As the new school year begins in the ongoing pandemic, the experience of going to school has changed from the way that we all experienced it growing up. In fact, the school experience was different well before the pandemic affected the world as we knew it. With the advances and proliferation of technology, the increasing class sizes, the budget cuts, the emphasis on standardized testing, the shrinking access to arts and music programs, the advent of social media going to school is a completely different environment for kids today. This has led to many parents re-thinking how their children learn and receive an education. Homeschooling is becoming an increasingly popular option. In 2019, approximately 4% of children in the US, and 2% of children in Canada were home-schooled (https://redtri.com/why-homeschooling-in-the-digital-age-makes-more-sense/ and www.ontariohomeschool.org). Like anything there are advantages and disadvantages to homeschooling, yet before I discuss that let me define what homeschooling is as there is some confusion with the various schooling options now available due to the pandemic.
Homeschooling is defined as: home-based education of students that is created and delivered by the students’ parents without any support from teachers or the education system. This is different than the at-home online learning option offered by many school districts due to the coronavirus pandemic.
Parents often make the decision to home-school their children because the experience the public school system affords their children has been less than ideal. Often, children have been bullied, or have anxiety in the classroom, others are not receiving the support they need in a traditional classroom due to overcrowding and a lack of resources, and still others are home-schooled because they are involved in activities outside of school that require them to travel or train daily (elite athletes, actors/performers).
The advantages of home schooling are that parents have control over teaching and learning styles, it is often student-lead, meaning learning is focused on what interests their child. There is flexibility in how the days are structured. Home-schooled children learn at their own pace based of their abilities. There is a closer bond formed with the family/parents due to the increased time spent with the child. Studies have shown that children who are home-schooled have more confidence and are more successful academically than their peers in traditional schools. Home-schooled children also face less peer pressure and peer influence which results in less social-behavioural adaptations that may seem undesirable to their parents.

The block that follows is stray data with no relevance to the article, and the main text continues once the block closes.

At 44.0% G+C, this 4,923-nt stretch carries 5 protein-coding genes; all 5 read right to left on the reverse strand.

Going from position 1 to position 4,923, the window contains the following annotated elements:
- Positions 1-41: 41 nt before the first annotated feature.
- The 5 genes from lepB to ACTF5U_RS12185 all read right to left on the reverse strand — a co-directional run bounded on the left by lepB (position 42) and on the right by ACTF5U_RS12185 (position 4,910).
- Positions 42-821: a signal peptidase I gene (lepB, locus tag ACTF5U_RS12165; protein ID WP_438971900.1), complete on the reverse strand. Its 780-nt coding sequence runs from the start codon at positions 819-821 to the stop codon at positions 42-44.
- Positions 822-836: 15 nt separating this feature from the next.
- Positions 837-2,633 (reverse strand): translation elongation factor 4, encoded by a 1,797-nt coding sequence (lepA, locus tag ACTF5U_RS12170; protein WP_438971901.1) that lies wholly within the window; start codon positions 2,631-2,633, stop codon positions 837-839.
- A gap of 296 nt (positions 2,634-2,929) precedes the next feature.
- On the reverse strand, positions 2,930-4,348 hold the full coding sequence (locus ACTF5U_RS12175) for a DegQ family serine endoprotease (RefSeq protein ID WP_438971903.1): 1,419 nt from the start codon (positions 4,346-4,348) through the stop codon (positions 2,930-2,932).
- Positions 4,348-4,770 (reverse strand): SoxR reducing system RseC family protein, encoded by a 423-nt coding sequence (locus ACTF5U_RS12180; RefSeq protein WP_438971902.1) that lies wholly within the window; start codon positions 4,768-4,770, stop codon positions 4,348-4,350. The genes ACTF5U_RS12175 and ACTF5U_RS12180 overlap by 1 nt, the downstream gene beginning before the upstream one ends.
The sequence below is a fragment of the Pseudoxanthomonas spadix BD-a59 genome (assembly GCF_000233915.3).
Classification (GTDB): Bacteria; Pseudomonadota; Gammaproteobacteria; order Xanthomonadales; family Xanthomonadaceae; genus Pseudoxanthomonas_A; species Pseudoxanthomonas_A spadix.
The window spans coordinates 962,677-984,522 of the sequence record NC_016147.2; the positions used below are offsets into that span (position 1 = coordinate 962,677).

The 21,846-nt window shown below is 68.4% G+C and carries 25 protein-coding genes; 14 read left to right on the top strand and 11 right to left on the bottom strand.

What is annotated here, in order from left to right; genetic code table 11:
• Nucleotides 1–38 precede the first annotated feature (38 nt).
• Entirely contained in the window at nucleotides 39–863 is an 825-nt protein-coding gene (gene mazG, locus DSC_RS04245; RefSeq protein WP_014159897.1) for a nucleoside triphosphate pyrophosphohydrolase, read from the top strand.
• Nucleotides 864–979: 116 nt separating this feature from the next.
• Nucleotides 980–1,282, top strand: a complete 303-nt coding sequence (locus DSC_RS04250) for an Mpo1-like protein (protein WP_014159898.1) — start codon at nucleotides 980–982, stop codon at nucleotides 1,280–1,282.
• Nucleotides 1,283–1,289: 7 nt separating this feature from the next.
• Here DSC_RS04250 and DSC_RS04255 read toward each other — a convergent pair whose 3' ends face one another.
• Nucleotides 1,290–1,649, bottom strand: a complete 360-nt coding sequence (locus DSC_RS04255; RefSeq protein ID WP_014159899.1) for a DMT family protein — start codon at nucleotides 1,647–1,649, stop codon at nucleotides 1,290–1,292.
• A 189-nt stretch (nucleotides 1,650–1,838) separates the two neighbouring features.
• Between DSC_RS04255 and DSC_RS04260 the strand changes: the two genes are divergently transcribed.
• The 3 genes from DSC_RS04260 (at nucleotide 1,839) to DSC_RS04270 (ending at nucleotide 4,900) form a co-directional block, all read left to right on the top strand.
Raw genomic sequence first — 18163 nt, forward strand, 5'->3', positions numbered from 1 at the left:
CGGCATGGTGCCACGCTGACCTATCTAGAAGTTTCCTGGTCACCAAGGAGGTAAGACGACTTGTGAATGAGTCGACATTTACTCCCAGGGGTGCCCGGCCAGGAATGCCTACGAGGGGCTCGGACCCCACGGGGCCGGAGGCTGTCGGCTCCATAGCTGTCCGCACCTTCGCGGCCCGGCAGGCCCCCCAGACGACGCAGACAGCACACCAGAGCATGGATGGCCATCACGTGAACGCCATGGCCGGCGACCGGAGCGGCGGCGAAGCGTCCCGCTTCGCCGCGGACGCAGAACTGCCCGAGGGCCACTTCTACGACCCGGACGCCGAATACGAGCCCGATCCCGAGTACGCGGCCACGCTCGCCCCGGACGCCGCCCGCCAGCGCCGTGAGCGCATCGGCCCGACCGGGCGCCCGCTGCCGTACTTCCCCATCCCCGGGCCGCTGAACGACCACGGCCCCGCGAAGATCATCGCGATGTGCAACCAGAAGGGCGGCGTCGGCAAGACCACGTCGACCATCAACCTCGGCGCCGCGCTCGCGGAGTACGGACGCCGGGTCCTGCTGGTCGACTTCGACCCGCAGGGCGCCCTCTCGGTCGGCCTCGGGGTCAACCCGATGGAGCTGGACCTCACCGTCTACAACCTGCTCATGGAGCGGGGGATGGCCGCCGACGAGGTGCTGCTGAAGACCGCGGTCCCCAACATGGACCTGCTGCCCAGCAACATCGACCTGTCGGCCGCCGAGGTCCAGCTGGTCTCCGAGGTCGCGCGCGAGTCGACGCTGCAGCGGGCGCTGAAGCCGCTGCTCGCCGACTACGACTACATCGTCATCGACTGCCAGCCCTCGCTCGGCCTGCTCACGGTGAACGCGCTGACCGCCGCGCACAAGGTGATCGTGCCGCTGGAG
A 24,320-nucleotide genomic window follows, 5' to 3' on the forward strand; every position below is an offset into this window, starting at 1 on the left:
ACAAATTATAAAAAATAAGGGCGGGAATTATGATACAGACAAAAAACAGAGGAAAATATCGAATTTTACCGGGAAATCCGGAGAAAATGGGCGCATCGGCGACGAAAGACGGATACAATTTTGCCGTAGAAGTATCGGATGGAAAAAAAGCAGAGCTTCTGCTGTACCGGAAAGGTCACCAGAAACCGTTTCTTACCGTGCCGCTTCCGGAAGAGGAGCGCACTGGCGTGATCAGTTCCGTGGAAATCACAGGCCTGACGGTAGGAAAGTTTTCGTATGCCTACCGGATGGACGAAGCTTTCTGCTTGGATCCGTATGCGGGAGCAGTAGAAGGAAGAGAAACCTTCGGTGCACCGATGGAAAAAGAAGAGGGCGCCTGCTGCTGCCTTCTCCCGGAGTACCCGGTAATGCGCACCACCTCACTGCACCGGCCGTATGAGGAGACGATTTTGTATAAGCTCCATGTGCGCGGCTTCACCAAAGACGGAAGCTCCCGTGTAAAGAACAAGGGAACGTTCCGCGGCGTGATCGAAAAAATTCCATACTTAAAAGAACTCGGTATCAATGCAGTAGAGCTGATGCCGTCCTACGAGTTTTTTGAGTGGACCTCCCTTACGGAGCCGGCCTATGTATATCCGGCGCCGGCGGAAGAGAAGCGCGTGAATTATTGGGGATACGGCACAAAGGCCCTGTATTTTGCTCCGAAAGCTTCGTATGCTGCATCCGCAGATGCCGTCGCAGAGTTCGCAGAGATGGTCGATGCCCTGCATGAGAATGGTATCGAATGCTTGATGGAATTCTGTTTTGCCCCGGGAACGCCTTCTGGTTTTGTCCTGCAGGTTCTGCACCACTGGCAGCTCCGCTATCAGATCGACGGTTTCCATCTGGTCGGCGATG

Some disadvantages to consider when making the decision to switch to homeschooling. The main one is a loss of income for the parent who will be staying home to home school. There is a cost involved in obtaining teaching materials necessary. There may be a higher level of stress for the homeschooling parent who is taking on both teacher and administrator duties on top of regular parental duties. More energy and effort is needed to ensure adequate socialization of home-schooled children including participation in sports teams.
If you are considering making the switch there are great resources available online that can help answer your questions and concerns as well as guide you through the homeschooling process. One such site is The Ontario Federation of Teaching Parents’ website: https://ontariohomeschool.org/ . Whichever method of education you choose for your child, don’t forget to discuss all the options, pros and cons with your child. It is their education and when they feel part of the decision-making process they will be more receptive to learning whichever method of education is agreed upon.